New Flyer launches battery-electric bus pilot project in Man.
Four battery-electric buses will be in daily operation on 40-kilometre, two-hour route in Winnipeg as part of pilot project
WINNIPEG—Natural Resources Canada is celebrating what it called a “clean technology milestone”—the launch of four battery-electric buses in Manitoba’s capital.
The fleet of battery-electric buses and the accompanying high-capacity charging station were built as part of a New Flyer Industries Inc.pilot project that will be integrated into the Winnipeg transit system.
Announced in 2012, the project received $3.4 million in funding from Sustainable Development Technology Canada (SDTC), a not-for-profit funded by the federal government.
“Technologies like New Flyer’s highly efficient and very clean Xcelsior battery-electric transit bus will be an important part of Canada’s clean and sustainable energy future,” SDTC interim president Jane Pagel said in a statement released by Natural Resources Canada.
“SDTC is proud to launch innovations like this on the world stage, bolstering Canada’s reputation and leadership growth in the area of clean technology.”
According to New Flyer, the buses will be in daily operation on a 40-kilometre, two-hour route starting at Winnipeg James Armstrong Richardson International Airport, making its way through the city centre, before returning to the airport.
The route was chosen for its length, speeds and loads, which the Winnipeg-based bus maker said are typical of “many central business district routes” in North America.
“We didn’t want an easy route,” said Paul Soubry, president and chief executive of New Flyer. “We encouraged Winnipeg Transit to select a route that would showcase the technological capability of our Xcelsior battery-electric bus in a real life in-service situation that will experience a wide range of weather and traffic conditions.”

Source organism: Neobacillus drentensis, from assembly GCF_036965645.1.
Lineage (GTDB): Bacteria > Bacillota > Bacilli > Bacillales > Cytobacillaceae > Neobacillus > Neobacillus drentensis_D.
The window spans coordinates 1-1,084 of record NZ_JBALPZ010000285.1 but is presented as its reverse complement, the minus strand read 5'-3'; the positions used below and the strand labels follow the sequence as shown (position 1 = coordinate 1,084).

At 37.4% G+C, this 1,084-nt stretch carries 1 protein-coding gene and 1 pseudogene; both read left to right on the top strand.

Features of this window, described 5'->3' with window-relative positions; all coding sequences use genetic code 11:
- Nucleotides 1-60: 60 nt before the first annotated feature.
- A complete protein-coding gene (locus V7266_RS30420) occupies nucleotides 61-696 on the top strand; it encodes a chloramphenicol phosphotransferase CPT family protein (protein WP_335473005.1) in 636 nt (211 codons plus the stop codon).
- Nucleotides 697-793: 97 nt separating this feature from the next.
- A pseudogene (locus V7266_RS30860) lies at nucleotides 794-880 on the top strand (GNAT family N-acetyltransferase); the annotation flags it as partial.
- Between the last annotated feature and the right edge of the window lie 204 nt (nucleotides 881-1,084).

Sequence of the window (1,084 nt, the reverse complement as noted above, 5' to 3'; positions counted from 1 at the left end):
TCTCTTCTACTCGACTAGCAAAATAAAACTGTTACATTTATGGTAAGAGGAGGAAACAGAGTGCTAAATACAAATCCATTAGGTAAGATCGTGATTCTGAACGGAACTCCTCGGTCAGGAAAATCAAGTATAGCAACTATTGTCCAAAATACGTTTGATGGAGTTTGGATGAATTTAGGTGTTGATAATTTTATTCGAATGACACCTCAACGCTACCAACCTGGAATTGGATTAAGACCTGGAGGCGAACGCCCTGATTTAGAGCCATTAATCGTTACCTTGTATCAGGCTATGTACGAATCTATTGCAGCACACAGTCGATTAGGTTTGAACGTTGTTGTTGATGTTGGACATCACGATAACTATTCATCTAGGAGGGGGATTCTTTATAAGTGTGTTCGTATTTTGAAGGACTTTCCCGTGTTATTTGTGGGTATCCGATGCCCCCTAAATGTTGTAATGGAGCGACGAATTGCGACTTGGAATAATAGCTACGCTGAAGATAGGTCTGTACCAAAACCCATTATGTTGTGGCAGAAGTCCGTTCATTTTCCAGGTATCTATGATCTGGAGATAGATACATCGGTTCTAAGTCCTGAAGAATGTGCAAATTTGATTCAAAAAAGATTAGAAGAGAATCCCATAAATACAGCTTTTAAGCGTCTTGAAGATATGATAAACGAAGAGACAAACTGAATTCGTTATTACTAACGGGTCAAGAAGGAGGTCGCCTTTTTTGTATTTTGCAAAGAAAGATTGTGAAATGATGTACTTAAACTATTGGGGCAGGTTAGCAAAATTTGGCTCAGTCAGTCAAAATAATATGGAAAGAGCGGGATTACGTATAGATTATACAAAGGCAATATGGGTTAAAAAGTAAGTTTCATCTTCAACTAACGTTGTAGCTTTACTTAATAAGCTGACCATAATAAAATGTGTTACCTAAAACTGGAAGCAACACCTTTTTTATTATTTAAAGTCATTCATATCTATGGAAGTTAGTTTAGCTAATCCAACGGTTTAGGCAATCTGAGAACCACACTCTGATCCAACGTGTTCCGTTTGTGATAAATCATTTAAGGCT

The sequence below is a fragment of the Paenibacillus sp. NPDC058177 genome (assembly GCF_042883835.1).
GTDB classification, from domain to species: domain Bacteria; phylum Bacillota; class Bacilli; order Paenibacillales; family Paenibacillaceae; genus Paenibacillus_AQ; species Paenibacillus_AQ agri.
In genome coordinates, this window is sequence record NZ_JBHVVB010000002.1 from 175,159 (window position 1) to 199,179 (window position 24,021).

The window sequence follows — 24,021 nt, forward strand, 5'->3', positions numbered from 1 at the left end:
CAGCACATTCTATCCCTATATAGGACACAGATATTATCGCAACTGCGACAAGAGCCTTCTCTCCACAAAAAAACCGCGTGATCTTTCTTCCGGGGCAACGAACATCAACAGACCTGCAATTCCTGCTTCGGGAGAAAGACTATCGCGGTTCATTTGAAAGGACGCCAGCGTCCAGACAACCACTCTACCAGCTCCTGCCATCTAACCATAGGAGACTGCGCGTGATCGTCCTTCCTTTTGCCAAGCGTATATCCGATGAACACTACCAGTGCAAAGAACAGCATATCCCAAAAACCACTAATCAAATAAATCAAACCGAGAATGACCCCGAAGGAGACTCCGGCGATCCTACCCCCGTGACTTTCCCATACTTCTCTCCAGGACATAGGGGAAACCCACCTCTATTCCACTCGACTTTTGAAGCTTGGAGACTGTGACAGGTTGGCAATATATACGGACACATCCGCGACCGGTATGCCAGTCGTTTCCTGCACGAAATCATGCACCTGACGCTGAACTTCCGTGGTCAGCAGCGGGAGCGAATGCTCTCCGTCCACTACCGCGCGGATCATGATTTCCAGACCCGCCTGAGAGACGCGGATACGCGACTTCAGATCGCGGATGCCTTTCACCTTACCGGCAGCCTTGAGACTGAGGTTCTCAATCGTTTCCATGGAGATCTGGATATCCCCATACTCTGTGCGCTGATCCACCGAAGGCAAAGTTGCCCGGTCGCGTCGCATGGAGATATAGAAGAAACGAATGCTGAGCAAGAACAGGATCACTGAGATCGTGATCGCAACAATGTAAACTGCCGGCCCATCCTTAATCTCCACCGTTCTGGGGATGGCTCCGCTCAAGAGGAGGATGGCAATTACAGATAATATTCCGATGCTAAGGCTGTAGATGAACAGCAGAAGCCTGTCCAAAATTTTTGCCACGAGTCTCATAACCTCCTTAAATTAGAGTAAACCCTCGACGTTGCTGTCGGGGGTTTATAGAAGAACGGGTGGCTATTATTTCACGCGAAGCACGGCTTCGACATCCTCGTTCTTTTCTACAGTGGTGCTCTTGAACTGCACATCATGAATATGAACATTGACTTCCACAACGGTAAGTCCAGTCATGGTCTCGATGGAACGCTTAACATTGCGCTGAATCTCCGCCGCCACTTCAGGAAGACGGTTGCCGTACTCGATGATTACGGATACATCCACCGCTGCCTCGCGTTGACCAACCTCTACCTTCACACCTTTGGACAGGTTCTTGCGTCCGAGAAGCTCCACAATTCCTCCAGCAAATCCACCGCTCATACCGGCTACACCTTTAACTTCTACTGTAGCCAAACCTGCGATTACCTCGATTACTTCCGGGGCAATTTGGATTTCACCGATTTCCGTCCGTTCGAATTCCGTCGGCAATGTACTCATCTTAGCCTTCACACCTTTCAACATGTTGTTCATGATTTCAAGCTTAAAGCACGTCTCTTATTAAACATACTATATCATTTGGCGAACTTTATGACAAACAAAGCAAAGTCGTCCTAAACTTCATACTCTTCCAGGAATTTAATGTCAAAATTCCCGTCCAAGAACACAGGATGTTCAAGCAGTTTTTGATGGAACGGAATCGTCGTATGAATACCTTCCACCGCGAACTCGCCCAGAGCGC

Winnipeg Airports Authority Inc. (WAA), which owns and operates Winnipeg James Armstrong Richardson International Airport, allowed New Flyer to install a high-power charging station at the airport.
“Once at the airport the bus drives up to the charging station and, while passengers are loading or disembarking, a roof mounted pantograph connects seamlessly with the overhead charger interface,” Soubry said. “After approximately a 10-minute charge, the bus has fully replenished the energy consumed in the previous two-hour route.
The batteries’ capacity allows the bus to operate for as long as five hours without a recharge, according to Soubry, and can maintain service for more than 20 hours a day by charging on route.
“Winnipeg Transit is excited to be part of the testing and development team for this innovative project,” said Dave Wardrop, director of Winnipeg Transit. “We believe that the Xcelsior electric buses hold tremendous promise for transit’s future with the potential for lower operating costs and reduced emissions.
“We are extremely pleased that our long standing partnerships, and new relationships, continue to yield dividends for our customers and for our community.”
The use of electric buses is expected to reduce greenhouse gas (GHG) emissions by 160 tonnes per bus annually, according to New Flyer.
In addition to Winnipeg Transit and the WAA, New Flyer has worked with the province, Manitoba Hydro, Mitsubishi Heavy Industries, Ltd. and Red River College on the project.
The provincially-run Manitoba Vehicle Technology Centre provided an additional $94,000 in financing for the development of charging station technology.